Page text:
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Upcoming changes to the ATP and ITF rankings

by Tennisnerd
Upcoming changes to the ATP and ITF rankings

For those of you who are following the tennis tours you might have heard of the upcoming changes to the ATP and ITF rankings. This means ATP points will be awarded only at ATP Tour, ATP Challenger events and later rounds of ITF $25 000 tournaments.

The tennis world, as you might know, is a bit messy when it comes to organizations and how it is run. You have the ITF, ATP and WTA tours and they all make their own rules. The ATP and WTA (women’s tennis) tours deal with all tournaments from the Challenger level, while the ITF deals with the juniors and pretty much everything else. It is a confusing and exhausting situation for lots of tennis fans and players.

Now there are some upcoming changes to the ATP and ITF rankings. What was before called “Futures” tournaments will now be part of the “Transition Tour” and have their own ITF World Ranking Points. You can also earn ITF World Ranking points at $25 000 ITF events and ATP Challenger qualifiers. But like I wrote in the introduction, you cannot longer earn ATP points on the Transition Tour, unless you reach later rounds on the 25k level.

Upcoming changes to the ATP and ITF rankings – What will happen?

Upcoming changes to the ATP and ITF rankings

This is from the press release from the ITF (International Tennis Federation):
“At the end of 2018, ATP ranking points earned by a player in 2018 at the later rounds of $25,000 tournaments and above will be retained as ATP ranking points. ATP ranking points earned at $15,000 and $25,000 tournaments, as well as performance in ATP Challenger qualifying, will be converted to ITF World Ranking Points, and removed from a player’s ATP rankings.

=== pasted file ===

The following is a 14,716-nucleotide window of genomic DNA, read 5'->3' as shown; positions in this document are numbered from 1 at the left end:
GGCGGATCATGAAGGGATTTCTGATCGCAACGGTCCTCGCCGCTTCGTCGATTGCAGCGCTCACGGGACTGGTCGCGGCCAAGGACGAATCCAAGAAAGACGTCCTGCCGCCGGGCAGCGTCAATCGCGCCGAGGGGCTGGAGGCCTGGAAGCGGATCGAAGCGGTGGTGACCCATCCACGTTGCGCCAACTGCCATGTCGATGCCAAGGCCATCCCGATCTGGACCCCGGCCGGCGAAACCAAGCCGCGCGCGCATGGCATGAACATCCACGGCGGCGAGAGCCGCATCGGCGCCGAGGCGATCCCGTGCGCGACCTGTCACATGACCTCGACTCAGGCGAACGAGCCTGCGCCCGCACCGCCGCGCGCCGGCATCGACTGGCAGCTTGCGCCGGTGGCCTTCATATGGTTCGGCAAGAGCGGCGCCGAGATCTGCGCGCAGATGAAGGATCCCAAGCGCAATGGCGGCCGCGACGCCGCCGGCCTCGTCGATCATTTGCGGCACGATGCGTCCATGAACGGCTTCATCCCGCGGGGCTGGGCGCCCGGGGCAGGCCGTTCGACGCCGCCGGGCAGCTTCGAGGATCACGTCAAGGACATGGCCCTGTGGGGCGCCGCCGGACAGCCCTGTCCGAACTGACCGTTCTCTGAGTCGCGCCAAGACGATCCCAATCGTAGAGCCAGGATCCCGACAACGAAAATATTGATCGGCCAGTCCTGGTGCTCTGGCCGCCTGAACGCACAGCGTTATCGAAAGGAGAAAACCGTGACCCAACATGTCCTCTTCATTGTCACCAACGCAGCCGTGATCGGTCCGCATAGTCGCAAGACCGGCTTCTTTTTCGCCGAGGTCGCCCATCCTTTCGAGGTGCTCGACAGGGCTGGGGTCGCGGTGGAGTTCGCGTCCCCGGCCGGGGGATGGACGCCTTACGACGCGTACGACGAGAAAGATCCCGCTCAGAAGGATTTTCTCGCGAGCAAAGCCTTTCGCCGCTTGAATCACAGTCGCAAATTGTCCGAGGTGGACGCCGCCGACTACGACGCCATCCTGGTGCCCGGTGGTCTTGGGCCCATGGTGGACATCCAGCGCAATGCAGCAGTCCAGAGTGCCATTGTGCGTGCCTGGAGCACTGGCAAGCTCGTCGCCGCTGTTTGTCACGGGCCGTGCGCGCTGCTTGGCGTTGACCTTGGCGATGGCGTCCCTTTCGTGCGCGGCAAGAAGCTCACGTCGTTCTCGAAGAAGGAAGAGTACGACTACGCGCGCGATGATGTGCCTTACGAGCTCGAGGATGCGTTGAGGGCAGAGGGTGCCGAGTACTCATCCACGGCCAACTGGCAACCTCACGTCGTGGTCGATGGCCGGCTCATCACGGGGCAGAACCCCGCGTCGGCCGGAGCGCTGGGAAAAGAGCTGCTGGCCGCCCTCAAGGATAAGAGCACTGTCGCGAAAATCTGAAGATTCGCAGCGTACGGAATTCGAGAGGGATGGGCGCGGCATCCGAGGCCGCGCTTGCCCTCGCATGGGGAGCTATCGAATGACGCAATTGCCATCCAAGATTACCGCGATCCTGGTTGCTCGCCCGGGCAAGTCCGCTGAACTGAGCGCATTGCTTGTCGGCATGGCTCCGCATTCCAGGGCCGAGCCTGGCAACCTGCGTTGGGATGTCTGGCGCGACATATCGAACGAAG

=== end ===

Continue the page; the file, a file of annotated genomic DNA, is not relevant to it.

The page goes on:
In 2019, it will be common for players to have both an ATP ranking and an ITF World ranking.

This year, the ATP and the ITF will publish weekly rankings (IPIN, PlayerZone, National Associations) that show each player their actual ATP ranking, as well as what their new ATP and ITF rankings would be as if it were 2019 already – what we are calling their “shadow” rankings, so that players can familiarise themselves with the new ranking systems before 2019.”

You can find more information about this quite large change here.

Upcoming changes to the ATP and ITF rankings – What does it mean?

Upcoming changes to the ATP and ITF rankingsFor the top professionals on the ATP Tour this does not mean a whole lot, but for everyone else it will change a few things:

  1. It will be more difficult to earn a ATP ranking points.
  2. Challenger tournaments will be more prominent (a good thing).
  3. It will make it more difficult for so called “journeymen” playing on the lower rungs of the tour, to keep doing it professionally or semi-professionally.
  4. In the beginning it will be even more confusing with two different rankings.

Not sure what to think about this. Ideally there would be one ranking, one organization and less confusion in the world of tennis, but it is hard to see who will be willing to relinquish power.

Now I am keen to hear what you think of this change. Thumbs up or down? Please comment below!

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